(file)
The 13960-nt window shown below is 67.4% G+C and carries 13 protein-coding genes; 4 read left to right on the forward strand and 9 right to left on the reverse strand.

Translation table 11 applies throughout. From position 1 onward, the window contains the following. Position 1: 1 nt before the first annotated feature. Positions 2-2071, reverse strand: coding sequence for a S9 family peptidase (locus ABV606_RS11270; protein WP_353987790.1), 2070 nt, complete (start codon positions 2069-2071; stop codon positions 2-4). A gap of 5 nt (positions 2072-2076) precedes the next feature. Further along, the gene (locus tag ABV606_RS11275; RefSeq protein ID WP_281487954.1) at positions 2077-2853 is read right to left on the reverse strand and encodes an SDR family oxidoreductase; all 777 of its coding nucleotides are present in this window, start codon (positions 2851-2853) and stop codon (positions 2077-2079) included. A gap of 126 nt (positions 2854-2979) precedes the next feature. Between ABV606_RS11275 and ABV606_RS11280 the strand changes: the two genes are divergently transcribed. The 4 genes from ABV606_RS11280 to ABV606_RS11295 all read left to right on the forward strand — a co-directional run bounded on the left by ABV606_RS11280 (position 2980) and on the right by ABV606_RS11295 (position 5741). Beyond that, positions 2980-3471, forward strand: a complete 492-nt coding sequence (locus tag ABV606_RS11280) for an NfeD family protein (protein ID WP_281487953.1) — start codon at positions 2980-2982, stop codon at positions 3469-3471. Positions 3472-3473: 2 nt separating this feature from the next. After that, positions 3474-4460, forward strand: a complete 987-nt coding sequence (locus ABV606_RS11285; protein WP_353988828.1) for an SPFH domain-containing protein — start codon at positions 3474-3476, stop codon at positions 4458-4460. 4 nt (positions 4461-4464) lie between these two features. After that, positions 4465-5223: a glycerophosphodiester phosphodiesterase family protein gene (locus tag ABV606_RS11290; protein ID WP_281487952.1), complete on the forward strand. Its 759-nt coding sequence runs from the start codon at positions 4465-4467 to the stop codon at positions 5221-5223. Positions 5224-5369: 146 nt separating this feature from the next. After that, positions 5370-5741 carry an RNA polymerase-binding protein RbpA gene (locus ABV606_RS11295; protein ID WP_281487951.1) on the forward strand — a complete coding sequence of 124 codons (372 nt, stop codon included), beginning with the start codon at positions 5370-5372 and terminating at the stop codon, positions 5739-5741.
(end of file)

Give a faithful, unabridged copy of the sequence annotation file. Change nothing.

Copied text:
The 13960-nt window shown below is 67.4% G+C and carries 13 protein-coding genes; 4 read left to right on the forward strand and 9 right to left on the reverse strand.

Translation table 11 applies throughout. From position 1 onward, the window contains the following. Position 1: 1 nt before the first annotated feature. Positions 2-2071, reverse strand: coding sequence for a S9 family peptidase (locus ABV606_RS11270; protein WP_353987790.1), 2070 nt, complete (start codon positions 2069-2071; stop codon positions 2-4). A gap of 5 nt (positions 2072-2076) precedes the next feature. Further along, the gene (locus tag ABV606_RS11275; RefSeq protein ID WP_281487954.1) at positions 2077-2853 is read right to left on the reverse strand and encodes an SDR family oxidoreductase; all 777 of its coding nucleotides are present in this window, start codon (positions 2851-2853) and stop codon (positions 2077-2079) included. A gap of 126 nt (positions 2854-2979) precedes the next feature. Between ABV606_RS11275 and ABV606_RS11280 the strand changes: the two genes are divergently transcribed. The 4 genes from ABV606_RS11280 to ABV606_RS11295 all read left to right on the forward strand — a co-directional run bounded on the left by ABV606_RS11280 (position 2980) and on the right by ABV606_RS11295 (position 5741). Beyond that, positions 2980-3471, forward strand: a complete 492-nt coding sequence (locus tag ABV606_RS11280) for an NfeD family protein (protein ID WP_281487953.1) — start codon at positions 2980-2982, stop codon at positions 3469-3471. Positions 3472-3473: 2 nt separating this feature from the next. After that, positions 3474-4460, forward strand: a complete 987-nt coding sequence (locus ABV606_RS11285; protein WP_353988828.1) for an SPFH domain-containing protein — start codon at positions 3474-3476, stop codon at positions 4458-4460. 4 nt (positions 4461-4464) lie between these two features. After that, positions 4465-5223: a glycerophosphodiester phosphodiesterase family protein gene (locus tag ABV606_RS11290; protein ID WP_281487952.1), complete on the forward strand. Its 759-nt coding sequence runs from the start codon at positions 4465-4467 to the stop codon at positions 5221-5223. Positions 5224-5369: 146 nt separating this feature from the next. After that, positions 5370-5741 carry an RNA polymerase-binding protein RbpA gene (locus ABV606_RS11295; protein ID WP_281487951.1) on the forward strand — a complete coding sequence of 124 codons (372 nt, stop codon included), beginning with the start codon at positions 5370-5372 and terminating at the stop codon, positions 5739-5741.